Why the Repository Pattern

Published on May 20, 2013 by Jamie Munro

After the incredible reaction to a recent blog post, Entity Framework Beginnerís Guide Done Right, I feel like before writing some more code to further the basic example, Iíll take a step back and explain my beliefs in the repository pattern.

I was really overwhelmed with the reaction; what started with a simple 30 minute blogging effort has turned into something absolutely incredible.† The original post was really a starting point about not placing direct querying and saving to the database mingled with the core code.

Please note, these are my thoughts on the pattern based on current and previous pain points that Iíve/am experiencing and Iíd love to hear others input in making things better.


†Before diving in, you can find the full source code up on GitHub: https://github.com/endyourif/RepoTest/

Making my code more readable


At its most basic level, the goal of a repository layer is to remove querying of content from my code.† I personally find reading a function like this is much easier to read:


// Display all Blogs from the database
var query = repo.GetAll();
Console.WriteLine("All blogs in the database:");

foreach (var item in query)
{
Console.WriteLine(item.Name);
}


Than a function like this:


// Display all Blogs from the database
var query = from b in db.Blogs
orderby b.Name
select b;

Console.WriteLine("All blogs in the database:");
foreach (var item in query)
{
Console.WriteLine(item.Name);
}


In the first code example, Iím not boggled down by reading a LINQ query; I just need to deal with the results of the query from the function GetAll.† This of course is probably a bad name; it might better to update the function name to be GetAllBlogsOrderedByName.† Itís of course very long, but incredibly descriptive.† It leaves nothing to the imagination about what is happening in that function.

Segregating Responsibility


I work in a reasonably sized team.† In this team, some people are great at writing highly optimized LINQ or SQL queries; while others on the team are great at executing the business logic pieces; while others are just juniors and need to earn my trust!

By adding a repository layer, I can segregate that responsibility.† Youíre great at writing LINQ Ė perfect Ė you own the repository layer.† If someone requires data access, they go through you.† This will help prevent bad queries, multiple functions that achieve similar results (because somebody didnít know about XYZ function), etc.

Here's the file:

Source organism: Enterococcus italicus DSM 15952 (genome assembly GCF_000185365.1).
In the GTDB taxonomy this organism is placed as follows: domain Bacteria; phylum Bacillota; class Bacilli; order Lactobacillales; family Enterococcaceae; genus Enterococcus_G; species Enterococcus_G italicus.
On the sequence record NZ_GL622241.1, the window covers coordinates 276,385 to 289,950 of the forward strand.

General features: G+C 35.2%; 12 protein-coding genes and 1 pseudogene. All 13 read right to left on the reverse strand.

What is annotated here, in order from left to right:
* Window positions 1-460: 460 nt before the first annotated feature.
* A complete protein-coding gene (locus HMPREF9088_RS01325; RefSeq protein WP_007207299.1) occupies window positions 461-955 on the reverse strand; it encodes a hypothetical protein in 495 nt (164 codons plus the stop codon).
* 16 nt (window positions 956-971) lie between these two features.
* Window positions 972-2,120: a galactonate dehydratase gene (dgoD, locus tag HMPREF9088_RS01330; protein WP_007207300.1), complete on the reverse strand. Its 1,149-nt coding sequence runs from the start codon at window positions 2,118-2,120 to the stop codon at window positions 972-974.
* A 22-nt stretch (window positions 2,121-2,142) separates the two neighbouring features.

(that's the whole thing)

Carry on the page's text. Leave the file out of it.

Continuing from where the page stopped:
Layering my code


I love the MVC design pattern Ė Model View Controller.† Where the Controller talks to the Models to get some data and passes this through to the View for output.

So many times I have seen people mashing everything into the Controller Ė because itís the middle man.† I actually wrote a blog post in 2009 that at the time was directed towards CakePHP: Keeping your CakePHP Controllers Clean.† This of course applies to more than just CakePHP and even more than just controllers.

I like to start with a nice clean function that splits off into multiple small functions that perform the necessary work for me.† E.g. error checking, business logic, and data access.† When I have to debug this code, it makes it extremely easy to pin point the potential lines of code causing the issue; typically inside a single 10 line function; opposed to inside a large 100+ line function.

Adding a caching layer


This is not always an obvious feature, the average website or application might not require caching.† But in the world I deal with daily, itís a must.† By creating a repo layer, this is really simple.

Letís look at the previously discussed function GetAllBlogsOrderedByName with caching implemented:


private static IOrderedQueryable<Blog> _blogs;
public IOrderedQueryable<Blog> GetAllBlogsOrderedByName()
{
return _blogs ?? (_blogs = from b in _bloggingContext.Blogs
orderby b.Name
select b);
}


Knowing that my blogs only change when I save something, I can leverage C#ís ability of a static variable being in memory for the lifetime of the application running.† If the _blogs variable is null I then and only then need to query for it.

To ensure this variable gets reset when I change something, I can easily update either my AddBlog or SaveChanges function to clear the results of that variable:


public int SaveChanges()
{
int changes = _bloggingContext.SaveChanges();

if (changes > 0)
{
_blogs = null;
}

return changes;
}


If I was really courageous, I could even re-populate the _blogs variable instead of simply clearing it.

This example of course is only a starting point where Iím leveraging static variables.† If I had a centralized caching service, e.g. Redis or Memcache, I could add very similar functionality where I check the variable in the centralized cache instead.

Unit Testing


I briefly mentioned this in the previous post as well, by separating my functionality it makes unit testing my code much easier.† I can test smaller pieces of my code, add several different test scenarios to some of the critical paths and less on the non-critical paths.† For example, if Iím leveraging caching, itís very important to test this feature thoroughly and ensure my data is being refreshed appropriately as well as not being constantly queried against unnecessarily.

A few changes are required to the original code to accomplish this.† An interface is required for the BlogRepo.† The constructor of the BlogRepo requires subtle changes as well.† It should be updated to accept an interface so I can fake the DbContext so my unit tests donít connect to a real database.